· To enable people (Christians and others) to meet and learn about each other, celebrating, rather than fearing diversity. (Walking together is a perfect way to start conversations.)

We already have walkers from a wide range of backgrounds (Nigerian, Ugandan, Jamaican, English, Scottish). If you would be interested to learn more and might wish to join this walk, please send an email to jtdg2@cam.ac.uk or (preferably) express your interest at https://tinyurl.com/CamElyRefugee

9 AM to 5 PM.

People can also join or leave the walk at Waterbeach (6 miles) and Upware (10 miles).

For those who wish, Evensong at the Cathedral at 5:30 PM and a Pilgrims’ Welcome in the Lady Chapel at 6:30 PM.


Come to a Concert in preparation for the Walk – Pembroke College Chapel on Friday August 18th 8-9pm, to include music by Morales, Purcell, Kuhnau, Sheppard, Wood and Macmillan. (Collection for the White Helmets; Reception in the Old Library)

Addenbrookes Hospital seeks new full-time Chaplain

Here is the text of the advert just placed by Cambridge University Hospitals Trust. A real opportunity for a change-of-direction “career” move for local clergy.



Band 6
Main area



Band 6




Full Time 37.5 hours per week

Job ref


Cambridge University Hospitals NHS Foundation Trust

Employer type



Addenbrookes Hospital – Corporate




£26,565 to £35,577 p.a. pro rata


27/07/2017 23:59

Our Trust
Cambridge University Hospitals (CUH) NHS Foundation Trust comprises Addenbrooke’s Hospital and the Rosie Hospital in Cambridge. With over 9000 staff and over 1100 beds the priorities of the Trust focus on a quality service which is all about people – patients, staff and partners. Recognised as providing ‘outstanding’ care to our patients and rated ‘Good’ overall by the Quality Care Commissioner, is testament to the skill and dedication of the people who work here. CUH’s values – Together- safe, kind, excellent – are at the heart of patient care, defining the way all staff work and behave. The Trust provides accessible high-quality healthcare for the local people of Cambridge, together with specialist services, dealing with rare or complex conditions for a regional, national and international population.
We are looking to appoint an experienced Chaplain who is able to work flexibly and creatively to deliver effective pastoral and spiritual care within an acute Trust that is investing in its chaplaincy service.
The chaplains work closely with bereavement officers, an experienced team of chaplaincy volunteers, as well as with a range of other staff. They are expected to be involved in multi-disciplinary team meetings and Trust-wide strategic groups. The applicant will therefore need to have demonstrable team working skills.
You will have a proven record of pastoral experience, have worked within a healthcare environment and have excellent communication/interpersonal skills.
Interviews are due to take place on 30th August 2017.
Benefits to you
We offer development opportunities and a wide range of benefits including on-site leisure facilities, shopping concourse, day nurseries and access to a great transport system with easy access to airports and rail travel.

Where a DBS Disclosure is an essential requirement for any role at band 6 or above, the successful candidate will be required to pay the associated cost which ranges between £29.50 – £47.50 dependent on the level of the check required. The Trust will arrange for the DBS Disclosure to be undertaken at the point of conditional offer. The fee will be deducted from the successful candidate’s salary in the second month of employment.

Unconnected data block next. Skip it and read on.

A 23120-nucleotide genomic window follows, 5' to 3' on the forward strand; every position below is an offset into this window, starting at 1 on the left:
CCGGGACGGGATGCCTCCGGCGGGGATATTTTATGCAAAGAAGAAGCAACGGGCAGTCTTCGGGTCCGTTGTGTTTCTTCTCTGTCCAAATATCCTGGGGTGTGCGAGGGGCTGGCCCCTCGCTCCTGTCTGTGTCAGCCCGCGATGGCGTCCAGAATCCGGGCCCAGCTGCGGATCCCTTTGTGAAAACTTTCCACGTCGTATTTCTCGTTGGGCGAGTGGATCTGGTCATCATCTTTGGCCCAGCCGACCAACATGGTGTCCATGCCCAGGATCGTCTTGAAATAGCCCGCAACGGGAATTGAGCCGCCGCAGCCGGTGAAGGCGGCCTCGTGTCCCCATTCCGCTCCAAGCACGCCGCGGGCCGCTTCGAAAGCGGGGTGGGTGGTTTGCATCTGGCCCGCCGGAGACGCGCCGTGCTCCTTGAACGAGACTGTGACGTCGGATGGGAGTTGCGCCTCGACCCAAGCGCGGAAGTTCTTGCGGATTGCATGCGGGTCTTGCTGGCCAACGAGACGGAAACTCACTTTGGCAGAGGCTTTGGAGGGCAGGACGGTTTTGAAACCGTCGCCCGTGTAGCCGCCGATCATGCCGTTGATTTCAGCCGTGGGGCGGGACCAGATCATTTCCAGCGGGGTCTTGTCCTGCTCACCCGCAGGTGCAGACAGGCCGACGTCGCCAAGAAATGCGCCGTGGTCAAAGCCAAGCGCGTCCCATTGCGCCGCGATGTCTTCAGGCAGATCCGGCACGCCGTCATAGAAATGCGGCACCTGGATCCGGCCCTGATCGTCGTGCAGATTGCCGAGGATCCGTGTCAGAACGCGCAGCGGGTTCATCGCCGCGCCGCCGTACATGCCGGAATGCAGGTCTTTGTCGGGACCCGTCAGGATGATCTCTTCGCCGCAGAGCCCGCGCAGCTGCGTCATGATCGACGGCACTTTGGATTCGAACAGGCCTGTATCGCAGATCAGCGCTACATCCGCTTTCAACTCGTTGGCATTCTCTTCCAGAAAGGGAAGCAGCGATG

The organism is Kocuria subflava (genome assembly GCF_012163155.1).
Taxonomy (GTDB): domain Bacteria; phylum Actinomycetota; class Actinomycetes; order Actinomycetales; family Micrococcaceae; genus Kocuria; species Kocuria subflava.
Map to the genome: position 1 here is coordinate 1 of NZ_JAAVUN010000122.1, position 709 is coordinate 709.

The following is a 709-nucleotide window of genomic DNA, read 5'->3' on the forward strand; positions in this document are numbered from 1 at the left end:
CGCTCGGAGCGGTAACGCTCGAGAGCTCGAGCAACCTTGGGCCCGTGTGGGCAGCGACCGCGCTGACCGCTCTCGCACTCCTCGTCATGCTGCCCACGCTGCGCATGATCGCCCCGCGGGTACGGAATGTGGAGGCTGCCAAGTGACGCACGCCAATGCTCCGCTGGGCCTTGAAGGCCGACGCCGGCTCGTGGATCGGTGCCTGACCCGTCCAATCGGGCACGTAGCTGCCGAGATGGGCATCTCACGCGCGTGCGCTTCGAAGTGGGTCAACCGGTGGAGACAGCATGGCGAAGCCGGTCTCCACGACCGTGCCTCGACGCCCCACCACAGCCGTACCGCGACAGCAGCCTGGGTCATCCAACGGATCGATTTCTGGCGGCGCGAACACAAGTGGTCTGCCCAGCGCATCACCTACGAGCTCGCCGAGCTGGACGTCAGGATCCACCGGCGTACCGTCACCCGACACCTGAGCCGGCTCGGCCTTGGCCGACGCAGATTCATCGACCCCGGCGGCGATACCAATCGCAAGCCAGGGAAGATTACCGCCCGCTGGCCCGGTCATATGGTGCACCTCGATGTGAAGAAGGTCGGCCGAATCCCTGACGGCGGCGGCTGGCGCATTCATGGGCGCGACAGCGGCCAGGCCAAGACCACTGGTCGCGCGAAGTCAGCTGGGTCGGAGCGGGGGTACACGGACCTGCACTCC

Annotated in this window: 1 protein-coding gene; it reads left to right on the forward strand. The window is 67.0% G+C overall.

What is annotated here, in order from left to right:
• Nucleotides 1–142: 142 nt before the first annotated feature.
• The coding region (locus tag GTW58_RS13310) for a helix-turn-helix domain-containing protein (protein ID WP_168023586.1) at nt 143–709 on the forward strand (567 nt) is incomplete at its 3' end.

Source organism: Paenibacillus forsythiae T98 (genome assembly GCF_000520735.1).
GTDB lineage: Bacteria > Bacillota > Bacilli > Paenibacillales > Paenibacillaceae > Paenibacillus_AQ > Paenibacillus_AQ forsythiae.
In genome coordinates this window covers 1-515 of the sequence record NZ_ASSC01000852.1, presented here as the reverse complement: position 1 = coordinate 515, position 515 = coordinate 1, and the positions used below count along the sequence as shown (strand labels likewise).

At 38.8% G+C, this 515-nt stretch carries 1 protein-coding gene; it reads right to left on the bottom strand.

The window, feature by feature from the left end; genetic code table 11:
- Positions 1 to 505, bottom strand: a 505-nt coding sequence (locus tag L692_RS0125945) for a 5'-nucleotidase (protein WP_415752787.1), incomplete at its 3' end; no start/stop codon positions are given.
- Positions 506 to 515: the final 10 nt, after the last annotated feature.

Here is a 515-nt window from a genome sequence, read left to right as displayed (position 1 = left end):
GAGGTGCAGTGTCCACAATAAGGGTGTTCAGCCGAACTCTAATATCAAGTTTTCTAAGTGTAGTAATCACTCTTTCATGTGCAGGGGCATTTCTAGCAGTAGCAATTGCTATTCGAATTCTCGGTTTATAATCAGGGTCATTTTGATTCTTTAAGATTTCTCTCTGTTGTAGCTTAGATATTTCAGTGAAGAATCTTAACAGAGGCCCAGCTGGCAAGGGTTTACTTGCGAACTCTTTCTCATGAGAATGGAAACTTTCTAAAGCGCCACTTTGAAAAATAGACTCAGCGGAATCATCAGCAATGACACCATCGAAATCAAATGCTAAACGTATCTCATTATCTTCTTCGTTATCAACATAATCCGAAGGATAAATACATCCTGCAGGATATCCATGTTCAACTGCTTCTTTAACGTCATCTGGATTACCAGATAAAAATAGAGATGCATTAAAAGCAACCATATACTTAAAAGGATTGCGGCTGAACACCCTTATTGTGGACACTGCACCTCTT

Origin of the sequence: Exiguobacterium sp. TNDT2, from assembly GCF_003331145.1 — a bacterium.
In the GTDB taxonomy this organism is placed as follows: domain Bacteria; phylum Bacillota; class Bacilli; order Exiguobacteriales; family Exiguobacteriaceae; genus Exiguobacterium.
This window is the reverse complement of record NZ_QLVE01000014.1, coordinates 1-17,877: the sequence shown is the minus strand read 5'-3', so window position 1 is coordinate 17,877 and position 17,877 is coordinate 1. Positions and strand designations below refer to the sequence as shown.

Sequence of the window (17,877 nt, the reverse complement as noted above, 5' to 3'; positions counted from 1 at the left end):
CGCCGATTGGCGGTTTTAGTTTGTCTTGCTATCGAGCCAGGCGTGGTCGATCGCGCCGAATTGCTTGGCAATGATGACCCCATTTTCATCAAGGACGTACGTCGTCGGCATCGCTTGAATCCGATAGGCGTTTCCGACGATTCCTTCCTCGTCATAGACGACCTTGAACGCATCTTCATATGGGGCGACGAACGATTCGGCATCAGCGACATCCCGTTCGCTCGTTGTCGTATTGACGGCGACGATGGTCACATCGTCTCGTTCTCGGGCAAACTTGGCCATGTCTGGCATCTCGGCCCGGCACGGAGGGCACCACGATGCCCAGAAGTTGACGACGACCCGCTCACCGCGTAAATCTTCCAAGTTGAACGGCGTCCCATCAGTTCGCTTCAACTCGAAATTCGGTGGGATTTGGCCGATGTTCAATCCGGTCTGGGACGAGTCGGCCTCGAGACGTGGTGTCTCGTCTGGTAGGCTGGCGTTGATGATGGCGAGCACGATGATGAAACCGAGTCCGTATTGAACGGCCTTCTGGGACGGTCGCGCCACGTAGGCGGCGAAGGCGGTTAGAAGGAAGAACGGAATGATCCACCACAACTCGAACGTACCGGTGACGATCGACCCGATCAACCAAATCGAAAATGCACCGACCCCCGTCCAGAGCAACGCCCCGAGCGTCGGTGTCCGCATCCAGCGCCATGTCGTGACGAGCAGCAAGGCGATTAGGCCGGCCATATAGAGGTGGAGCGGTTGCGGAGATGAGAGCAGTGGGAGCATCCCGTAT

The Trust recommends you consider subscribing to the DBS Update Service; subscribing to the Update Service and keeping your subscription up-to-date could save you both time and money and mean that you do not need to apply for a DBS check in the future.

Applicant requirements

You must have appropriate UK professional registration.

Applications from job seekers who require Tier 2 sponsorship to work in the UK are welcome and will be considered alongside all other applications. However, non-EEA candidates may not be appointed to a post if a suitably qualified, experienced and skilled EU/EEA candidate is available to take up the post as the employing body is unlikely, in these circumstances, to satisfy the resident labour market test. UK Visas and Immigration (UKVI) requires employers to complete this test to show that no suitably qualified EEA or EU worker can fill the post. For further information please visit the UKVI website. From 6 April 2017, Tier 2 skilled worker applicants, applying for entry clearance into the UK, must present a criminal record certificate from each country they have resided continuously or cumulatively for 12 months or more in the past 10 years. Adult dependants (over 18 years old) will also be subject to this requirement. Guidance can be found here Criminal Records Checks for Overseas Applicants.

This post is subject to the Rehabilitation of Offenders Act (Exceptions Order) 1975 and it will be necessary for a submission for Disclosure to be made to the Disclosure and Barring Service.

Documents to download

To print a document or save it to your computer, please click with your right mouse button on the document title and select “Save Target As…”. You can then save the document in a suitable place on your computer ready to print it out. Clicking with the left mouse button will open the document in a new window (if your web browser can do so).

Apply online now

Further details / informal visits contact

Derek Fraser, Lead Chaplain on 01223 217769 or derek.fraser@addenbrookes.nhs.uk

If you have problems applying, contact

01223 217038


Faith and Neuroscience: Wisdom, Training, and the Numinous by Ruth M. Bancewicz

B0010280 Healthy human brain from a young adult, tractography

Healthy human brain from a young adult © Alfred Anwander, MPI-CBS, Wellcome Images, http://creativecommons.org/licenses/by/4.0/